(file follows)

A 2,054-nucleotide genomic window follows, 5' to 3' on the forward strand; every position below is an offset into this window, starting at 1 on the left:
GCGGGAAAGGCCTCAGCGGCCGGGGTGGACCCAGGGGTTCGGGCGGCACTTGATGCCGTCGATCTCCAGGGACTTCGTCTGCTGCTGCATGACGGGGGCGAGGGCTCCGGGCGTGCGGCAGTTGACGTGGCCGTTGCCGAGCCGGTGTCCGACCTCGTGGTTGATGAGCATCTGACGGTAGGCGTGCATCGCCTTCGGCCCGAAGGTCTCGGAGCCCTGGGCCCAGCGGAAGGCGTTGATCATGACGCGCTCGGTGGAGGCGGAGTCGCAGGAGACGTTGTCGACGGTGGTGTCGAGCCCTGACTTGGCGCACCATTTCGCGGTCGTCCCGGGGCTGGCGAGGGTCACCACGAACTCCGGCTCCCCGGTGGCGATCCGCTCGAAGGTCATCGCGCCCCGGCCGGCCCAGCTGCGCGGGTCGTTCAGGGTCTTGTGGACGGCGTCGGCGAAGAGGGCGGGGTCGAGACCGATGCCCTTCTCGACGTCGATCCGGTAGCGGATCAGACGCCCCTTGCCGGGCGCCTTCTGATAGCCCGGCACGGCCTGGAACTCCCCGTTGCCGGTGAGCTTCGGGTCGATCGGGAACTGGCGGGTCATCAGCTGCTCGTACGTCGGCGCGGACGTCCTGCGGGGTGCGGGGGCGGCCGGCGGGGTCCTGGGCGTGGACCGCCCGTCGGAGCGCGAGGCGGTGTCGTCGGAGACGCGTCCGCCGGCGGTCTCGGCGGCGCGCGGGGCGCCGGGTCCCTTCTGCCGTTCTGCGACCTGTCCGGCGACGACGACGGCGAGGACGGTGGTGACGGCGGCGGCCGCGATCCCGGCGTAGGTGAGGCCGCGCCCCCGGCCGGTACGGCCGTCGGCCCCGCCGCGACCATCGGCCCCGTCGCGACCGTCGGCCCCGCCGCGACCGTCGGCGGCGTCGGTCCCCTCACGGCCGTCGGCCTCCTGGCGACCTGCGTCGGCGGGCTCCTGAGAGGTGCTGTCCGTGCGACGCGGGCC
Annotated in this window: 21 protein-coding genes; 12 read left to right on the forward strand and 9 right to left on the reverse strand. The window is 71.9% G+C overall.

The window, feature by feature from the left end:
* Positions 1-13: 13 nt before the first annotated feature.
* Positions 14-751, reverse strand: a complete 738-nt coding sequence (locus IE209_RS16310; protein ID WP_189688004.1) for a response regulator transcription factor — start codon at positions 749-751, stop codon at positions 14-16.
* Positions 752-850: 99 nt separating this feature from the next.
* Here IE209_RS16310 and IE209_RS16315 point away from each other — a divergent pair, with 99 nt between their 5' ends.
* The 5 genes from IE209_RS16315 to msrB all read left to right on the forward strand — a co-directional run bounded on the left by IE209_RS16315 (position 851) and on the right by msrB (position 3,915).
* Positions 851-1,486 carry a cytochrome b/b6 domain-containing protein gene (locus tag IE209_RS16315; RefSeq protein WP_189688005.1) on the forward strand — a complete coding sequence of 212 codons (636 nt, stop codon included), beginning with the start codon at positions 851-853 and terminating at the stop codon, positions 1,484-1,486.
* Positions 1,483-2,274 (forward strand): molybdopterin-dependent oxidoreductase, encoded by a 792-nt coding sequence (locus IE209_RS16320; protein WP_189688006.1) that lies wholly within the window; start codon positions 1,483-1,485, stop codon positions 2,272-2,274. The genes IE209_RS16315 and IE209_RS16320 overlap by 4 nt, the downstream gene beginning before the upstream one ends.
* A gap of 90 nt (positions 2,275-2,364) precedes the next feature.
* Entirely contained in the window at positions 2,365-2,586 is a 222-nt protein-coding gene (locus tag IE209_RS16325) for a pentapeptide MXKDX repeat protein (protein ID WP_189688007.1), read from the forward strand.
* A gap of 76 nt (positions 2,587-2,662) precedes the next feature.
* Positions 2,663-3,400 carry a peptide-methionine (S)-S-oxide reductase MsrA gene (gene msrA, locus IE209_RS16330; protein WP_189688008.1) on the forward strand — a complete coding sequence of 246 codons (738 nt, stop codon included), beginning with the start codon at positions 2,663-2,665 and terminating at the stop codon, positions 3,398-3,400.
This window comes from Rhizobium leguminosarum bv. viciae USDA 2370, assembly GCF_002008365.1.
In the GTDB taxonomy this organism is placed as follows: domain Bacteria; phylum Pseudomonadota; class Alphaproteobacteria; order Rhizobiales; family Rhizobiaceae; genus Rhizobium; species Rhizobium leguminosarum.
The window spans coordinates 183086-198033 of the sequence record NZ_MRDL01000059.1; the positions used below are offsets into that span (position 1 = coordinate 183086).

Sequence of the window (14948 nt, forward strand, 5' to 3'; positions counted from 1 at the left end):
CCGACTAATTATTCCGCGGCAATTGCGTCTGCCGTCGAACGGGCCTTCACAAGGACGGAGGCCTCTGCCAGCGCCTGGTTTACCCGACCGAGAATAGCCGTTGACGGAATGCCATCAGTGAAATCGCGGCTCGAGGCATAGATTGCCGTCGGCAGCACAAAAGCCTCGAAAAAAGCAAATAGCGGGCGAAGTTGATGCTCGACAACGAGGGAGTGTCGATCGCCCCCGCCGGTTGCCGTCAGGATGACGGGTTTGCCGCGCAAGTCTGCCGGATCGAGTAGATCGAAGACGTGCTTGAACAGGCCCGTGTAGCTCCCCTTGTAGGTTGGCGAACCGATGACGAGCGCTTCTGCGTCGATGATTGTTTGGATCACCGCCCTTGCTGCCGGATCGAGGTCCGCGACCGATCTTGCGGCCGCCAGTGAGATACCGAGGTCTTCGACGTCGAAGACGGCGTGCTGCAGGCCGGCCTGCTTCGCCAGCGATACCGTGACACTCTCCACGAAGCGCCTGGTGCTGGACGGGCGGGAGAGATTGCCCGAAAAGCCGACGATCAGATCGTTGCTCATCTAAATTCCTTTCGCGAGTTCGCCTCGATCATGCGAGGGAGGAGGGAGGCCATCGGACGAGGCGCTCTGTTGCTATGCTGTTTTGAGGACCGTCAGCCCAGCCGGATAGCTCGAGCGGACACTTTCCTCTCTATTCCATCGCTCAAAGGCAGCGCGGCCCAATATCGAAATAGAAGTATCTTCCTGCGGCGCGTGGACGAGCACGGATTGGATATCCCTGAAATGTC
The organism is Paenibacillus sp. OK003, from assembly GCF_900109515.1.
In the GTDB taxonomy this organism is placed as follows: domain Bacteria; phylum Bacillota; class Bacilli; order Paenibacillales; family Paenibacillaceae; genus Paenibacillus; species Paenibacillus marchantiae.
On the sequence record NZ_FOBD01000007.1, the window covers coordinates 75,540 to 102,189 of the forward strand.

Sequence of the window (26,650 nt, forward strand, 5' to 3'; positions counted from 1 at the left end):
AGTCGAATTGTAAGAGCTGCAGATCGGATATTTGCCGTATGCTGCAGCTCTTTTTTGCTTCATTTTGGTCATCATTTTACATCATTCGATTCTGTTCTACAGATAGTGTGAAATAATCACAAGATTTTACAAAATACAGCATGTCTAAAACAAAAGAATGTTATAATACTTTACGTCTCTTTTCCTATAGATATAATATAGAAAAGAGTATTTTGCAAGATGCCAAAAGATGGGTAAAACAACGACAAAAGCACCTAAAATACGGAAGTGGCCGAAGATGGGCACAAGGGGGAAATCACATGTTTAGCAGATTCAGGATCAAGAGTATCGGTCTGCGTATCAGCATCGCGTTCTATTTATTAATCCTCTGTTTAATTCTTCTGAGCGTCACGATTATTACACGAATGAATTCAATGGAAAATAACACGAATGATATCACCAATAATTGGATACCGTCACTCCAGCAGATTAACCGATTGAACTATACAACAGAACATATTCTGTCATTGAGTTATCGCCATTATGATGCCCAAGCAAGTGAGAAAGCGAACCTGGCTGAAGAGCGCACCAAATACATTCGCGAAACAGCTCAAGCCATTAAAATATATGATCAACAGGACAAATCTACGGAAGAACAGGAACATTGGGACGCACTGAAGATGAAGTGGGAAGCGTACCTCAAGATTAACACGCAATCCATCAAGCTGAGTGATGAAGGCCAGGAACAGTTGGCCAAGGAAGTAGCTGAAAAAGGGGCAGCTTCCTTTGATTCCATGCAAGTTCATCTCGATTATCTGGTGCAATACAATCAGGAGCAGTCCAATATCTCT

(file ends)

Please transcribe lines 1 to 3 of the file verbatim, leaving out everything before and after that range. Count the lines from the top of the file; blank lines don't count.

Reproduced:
A 2,054-nucleotide genomic window follows, 5' to 3' on the forward strand; every position below is an offset into this window, starting at 1 on the left:
GCGGGAAAGGCCTCAGCGGCCGGGGTGGACCCAGGGGTTCGGGCGGCACTTGATGCCGTCGATCTCCAGGGACTTCGTCTGCTGCTGCATGACGGGGGCGAGGGCTCCGGGCGTGCGGCAGTTGACGTGGCCGTTGCCGAGCCGGTGTCCGACCTCGTGGTTGATGAGCATCTGACGGTAGGCGTGCATCGCCTTCGGCCCGAAGGTCTCGGAGCCCTGGGCCCAGCGGAAGGCGTTGATCATGACGCGCTCGGTGGAGGCGGAGTCGCAGGAGACGTTGTCGACGGTGGTGTCGAGCCCTGACTTGGCGCACCATTTCGCGGTCGTCCCGGGGCTGGCGAGGGTCACCACGAACTCCGGCTCCCCGGTGGCGATCCGCTCGAAGGTCATCGCGCCCCGGCCGGCCCAGCTGCGCGGGTCGTTCAGGGTCTTGTGGACGGCGTCGGCGAAGAGGGCGGGGTCGAGACCGATGCCCTTCTCGACGTCGATCCGGTAGCGGATCAGACGCCCCTTGCCGGGCGCCTTCTGATAGCCCGGCACGGCCTGGAACTCCCCGTTGCCGGTGAGCTTCGGGTCGATCGGGAACTGGCGGGTCATCAGCTGCTCGTACGTCGGCGCGGACGTCCTGCGGGGTGCGGGGGCGGCCGGCGGGGTCCTGGGCGTGGACCGCCCGTCGGAGCGCGAGGCGGTGTCGTCGGAGACGCGTCCGCCGGCGGTCTCGGCGGCGCGCGGGGCGCCGGGTCCCTTCTGCCGTTCTGCGACCTGTCCGGCGACGACGACGGCGAGGACGGTGGTGACGGCGGCGGCCGCGATCCCGGCGTAGGTGAGGCCGCGCCCCCGGCCGGTACGGCCGTCGGCCCCGCCGCGACCATCGGCCCCGTCGCGACCGTCGGCCCCGCCGCGACCGTCGGCGGCGTCGGTCCCCTCACGGCCGTCGGCCTCCTGGCGACCTGCGTCGGCGGGCTCCTGAGAGGTGCTGTCCGTGCGACGCGGGCC
Annotated in this window: 21 protein-coding genes; 12 read left to right on the forward strand and 9 right to left on the reverse strand. The window is 71.9% G+C overall.